Portsmouth City Council halves carbon produced by its buildings as families are called to do more

FAMILIES and businesses have today been told they must play a bigger part in fighting climate change and help Portsmouth become a greener place to live.

By Tom Cotterill
Monday, 8th November 2021, 12:12 pm
Portsmouth Extinction Rebellion 

Pictured: Selma Heimedinger outside Portsmouth Guildhall.

Picture: Habibur Rahman
Portsmouth Extinction Rebellion Pictured: Selma Heimedinger outside Portsmouth Guildhall. Picture: Habibur Rahman

The rallying cry comes as Portsmouth City Council announced it has managed to slash its own carbon production by a half over the last decade.

The impressive achievement comes through a combination of energy saving measures taken across the authority’s properties and the electricity grid switching to increasingly green energy sources.

Combined it means the total amount of carbon emitted from its operation buildings was cut from 24,826 tonnes of carbon dioxide equivalent in 2010/11 to 12,474 tonnes in 2020/21.

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Solar and battery installation at Portsmouth International Port.

And the council has stressed it will continue drive down the figures, with ongoing and future projects like large-scale solar installations at Portsmouth International Port and Lakeside being key to this vision.

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Councillor Kimberley Barrett, cabinet member for climate change and the green recovery, said it was critical residents and city businesses played their part to drive down emissions.

The Lib Dem politician said: ‘We are aiming for the entire city to be carbon neutral by 2030, we can only do that if everyone plays their part.

‘People don't realise everyday choices they make can actually make a difference to the environment and climate change. Everything any of us does helps make a difference so it's really important that everyone does what they can.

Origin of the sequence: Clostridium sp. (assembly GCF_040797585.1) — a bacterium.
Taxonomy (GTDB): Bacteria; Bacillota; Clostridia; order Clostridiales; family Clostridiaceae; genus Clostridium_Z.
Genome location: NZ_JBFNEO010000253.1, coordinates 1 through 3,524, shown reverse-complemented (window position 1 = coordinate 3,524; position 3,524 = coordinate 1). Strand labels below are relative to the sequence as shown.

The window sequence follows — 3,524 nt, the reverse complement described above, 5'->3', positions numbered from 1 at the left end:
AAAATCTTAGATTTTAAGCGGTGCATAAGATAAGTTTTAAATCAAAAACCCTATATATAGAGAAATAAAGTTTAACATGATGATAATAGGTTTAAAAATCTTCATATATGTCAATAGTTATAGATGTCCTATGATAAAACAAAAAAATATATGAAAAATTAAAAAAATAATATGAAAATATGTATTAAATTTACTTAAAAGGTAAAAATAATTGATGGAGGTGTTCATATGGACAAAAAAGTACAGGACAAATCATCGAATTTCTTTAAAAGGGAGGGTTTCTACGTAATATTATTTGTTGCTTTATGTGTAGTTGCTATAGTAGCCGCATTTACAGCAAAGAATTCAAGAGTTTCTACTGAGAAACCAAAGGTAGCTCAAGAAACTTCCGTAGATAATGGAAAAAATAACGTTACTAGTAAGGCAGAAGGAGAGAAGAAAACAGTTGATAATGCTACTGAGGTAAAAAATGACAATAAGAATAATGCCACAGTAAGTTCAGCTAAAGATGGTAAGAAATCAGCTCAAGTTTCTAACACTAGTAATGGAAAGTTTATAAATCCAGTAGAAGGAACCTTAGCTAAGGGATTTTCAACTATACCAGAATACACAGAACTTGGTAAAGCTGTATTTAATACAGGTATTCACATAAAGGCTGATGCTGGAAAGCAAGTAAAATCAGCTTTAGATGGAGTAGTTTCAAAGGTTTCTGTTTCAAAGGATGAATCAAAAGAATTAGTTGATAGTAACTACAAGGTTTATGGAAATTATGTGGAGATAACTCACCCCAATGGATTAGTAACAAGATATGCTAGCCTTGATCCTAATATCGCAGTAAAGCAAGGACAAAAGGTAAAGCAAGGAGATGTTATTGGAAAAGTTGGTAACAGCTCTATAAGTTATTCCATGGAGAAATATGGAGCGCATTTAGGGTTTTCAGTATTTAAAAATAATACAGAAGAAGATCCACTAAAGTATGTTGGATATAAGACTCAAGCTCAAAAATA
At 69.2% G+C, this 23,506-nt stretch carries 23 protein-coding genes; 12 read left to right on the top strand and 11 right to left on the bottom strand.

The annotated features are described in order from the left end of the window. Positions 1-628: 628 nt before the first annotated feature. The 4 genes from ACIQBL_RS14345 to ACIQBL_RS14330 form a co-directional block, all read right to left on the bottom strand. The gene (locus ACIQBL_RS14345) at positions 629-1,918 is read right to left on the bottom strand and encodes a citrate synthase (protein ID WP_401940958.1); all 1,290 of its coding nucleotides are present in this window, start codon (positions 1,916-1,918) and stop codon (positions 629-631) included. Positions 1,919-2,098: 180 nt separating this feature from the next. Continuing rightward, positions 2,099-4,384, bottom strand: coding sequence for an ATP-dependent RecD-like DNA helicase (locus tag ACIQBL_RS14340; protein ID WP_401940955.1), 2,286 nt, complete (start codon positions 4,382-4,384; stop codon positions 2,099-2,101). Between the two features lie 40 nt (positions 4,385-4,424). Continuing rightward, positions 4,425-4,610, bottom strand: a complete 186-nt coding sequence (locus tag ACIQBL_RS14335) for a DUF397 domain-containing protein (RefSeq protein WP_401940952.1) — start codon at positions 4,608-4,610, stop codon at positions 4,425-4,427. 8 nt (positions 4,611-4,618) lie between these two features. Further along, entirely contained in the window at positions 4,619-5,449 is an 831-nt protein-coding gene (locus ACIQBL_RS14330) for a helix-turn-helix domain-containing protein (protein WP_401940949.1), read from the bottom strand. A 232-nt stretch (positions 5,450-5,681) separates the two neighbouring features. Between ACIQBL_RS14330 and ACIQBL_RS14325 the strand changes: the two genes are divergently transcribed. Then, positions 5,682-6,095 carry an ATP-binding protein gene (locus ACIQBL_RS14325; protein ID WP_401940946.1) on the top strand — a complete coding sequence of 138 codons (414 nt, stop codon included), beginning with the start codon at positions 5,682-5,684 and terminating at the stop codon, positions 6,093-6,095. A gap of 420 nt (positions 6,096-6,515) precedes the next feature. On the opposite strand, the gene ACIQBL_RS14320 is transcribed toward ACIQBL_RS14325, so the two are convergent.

‘The council has halved the amount of carbon its buildings emit through energy use over the last 10 years and the choices made to have things like solar panels and LED lighting have played an important part in that. People can make similar differences in their own homes, many residents don't realise solar panels are an option for them or the amount of energy they can save with some fairly simple steps.

‘Switched On Portsmouth can help people learn about what they can do and save them money free of charge.’

The news comes as residents were urged to join the city’s Big Climate Conversation.

The event is taking place at the city’s Guildhall on November 9 and 10 from 9am to 4pm.

People are called to join the discussion on how the city council is tackling climate change.

The event will showcase the work the authority is doing, and each day will feature six speakers, with exhibitors and opportunities for networking throughout the day.

Councillor Gerald Vernon-Jackson, leader of the council, said: ‘We take our role in addressing the challenge of climate change head on. Much of the city is at sea level and the potential impact of climate change would be felt in Portsmouth before much of the UK.

‘That’s why the council declared a climate emergency in March 2019, and it’s why we are continuing to invest in schemes and projects, large and small, that can make a difference to our city and our planet.

‘I encourage everyone to try and get involved in this important conversation.’

To apply for a space at the event, see portsmouth.gov.uk/cop26

For further details on how Switched On Portsmouth can help in reducing energy use, call 0800 260 5907 or visit switchedonportsmouth.co.uk

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